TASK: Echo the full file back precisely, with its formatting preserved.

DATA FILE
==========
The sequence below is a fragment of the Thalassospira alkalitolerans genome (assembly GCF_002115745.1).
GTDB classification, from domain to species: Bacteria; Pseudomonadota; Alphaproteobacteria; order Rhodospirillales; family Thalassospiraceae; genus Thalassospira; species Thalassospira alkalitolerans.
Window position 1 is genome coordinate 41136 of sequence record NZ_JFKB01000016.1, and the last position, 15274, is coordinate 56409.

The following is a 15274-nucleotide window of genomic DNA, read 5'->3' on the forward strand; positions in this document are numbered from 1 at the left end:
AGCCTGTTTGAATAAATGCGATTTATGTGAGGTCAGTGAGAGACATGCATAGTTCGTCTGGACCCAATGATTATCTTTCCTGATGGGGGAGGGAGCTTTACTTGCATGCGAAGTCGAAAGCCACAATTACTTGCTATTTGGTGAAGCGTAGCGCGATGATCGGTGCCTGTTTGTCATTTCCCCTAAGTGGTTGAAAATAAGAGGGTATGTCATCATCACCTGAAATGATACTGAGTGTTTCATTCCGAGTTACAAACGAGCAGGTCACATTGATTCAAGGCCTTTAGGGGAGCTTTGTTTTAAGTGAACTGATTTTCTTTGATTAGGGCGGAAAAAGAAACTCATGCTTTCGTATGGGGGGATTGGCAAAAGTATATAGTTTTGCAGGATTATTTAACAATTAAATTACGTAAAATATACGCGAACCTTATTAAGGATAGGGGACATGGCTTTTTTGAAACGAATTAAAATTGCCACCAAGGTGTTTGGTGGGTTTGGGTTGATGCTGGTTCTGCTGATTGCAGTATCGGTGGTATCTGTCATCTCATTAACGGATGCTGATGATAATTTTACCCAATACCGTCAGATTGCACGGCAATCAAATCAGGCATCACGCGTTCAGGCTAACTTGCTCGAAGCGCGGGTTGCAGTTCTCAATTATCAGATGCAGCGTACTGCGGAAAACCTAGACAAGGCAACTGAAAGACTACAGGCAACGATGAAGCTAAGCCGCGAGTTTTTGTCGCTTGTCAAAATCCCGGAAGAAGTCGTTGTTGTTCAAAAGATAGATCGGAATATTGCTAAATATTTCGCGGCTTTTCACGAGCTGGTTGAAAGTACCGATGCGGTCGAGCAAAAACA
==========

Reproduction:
The sequence below is a fragment of the Thalassospira alkalitolerans genome (assembly GCF_002115745.1).
GTDB classification, from domain to species: Bacteria; Pseudomonadota; Alphaproteobacteria; order Rhodospirillales; family Thalassospiraceae; genus Thalassospira; species Thalassospira alkalitolerans.
Window position 1 is genome coordinate 41136 of sequence record NZ_JFKB01000016.1, and the last position, 15274, is coordinate 56409.

The following is a 15274-nucleotide window of genomic DNA, read 5'->3' on the forward strand; positions in this document are numbered from 1 at the left end:
AGCCTGTTTGAATAAATGCGATTTATGTGAGGTCAGTGAGAGACATGCATAGTTCGTCTGGACCCAATGATTATCTTTCCTGATGGGGGAGGGAGCTTTACTTGCATGCGAAGTCGAAAGCCACAATTACTTGCTATTTGGTGAAGCGTAGCGCGATGATCGGTGCCTGTTTGTCATTTCCCCTAAGTGGTTGAAAATAAGAGGGTATGTCATCATCACCTGAAATGATACTGAGTGTTTCATTCCGAGTTACAAACGAGCAGGTCACATTGATTCAAGGCCTTTAGGGGAGCTTTGTTTTAAGTGAACTGATTTTCTTTGATTAGGGCGGAAAAAGAAACTCATGCTTTCGTATGGGGGGATTGGCAAAAGTATATAGTTTTGCAGGATTATTTAACAATTAAATTACGTAAAATATACGCGAACCTTATTAAGGATAGGGGACATGGCTTTTTTGAAACGAATTAAAATTGCCACCAAGGTGTTTGGTGGGTTTGGGTTGATGCTGGTTCTGCTGATTGCAGTATCGGTGGTATCTGTCATCTCATTAACGGATGCTGATGATAATTTTACCCAATACCGTCAGATTGCACGGCAATCAAATCAGGCATCACGCGTTCAGGCTAACTTGCTCGAAGCGCGGGTTGCAGTTCTCAATTATCAGATGCAGCGTACTGCGGAAAACCTAGACAAGGCAACTGAAAGACTACAGGCAACGATGAAGCTAAGCCGCGAGTTTTTGTCGCTTGTCAAAATCCCGGAAGAAGTCGTTGTTGTTCAAAAGATAGATCGGAATATTGCTAAATATTTCGCGGCTTTTCACGAGCTGGTTGAAAGTACCGATGCGGTCGAGCAAAAACA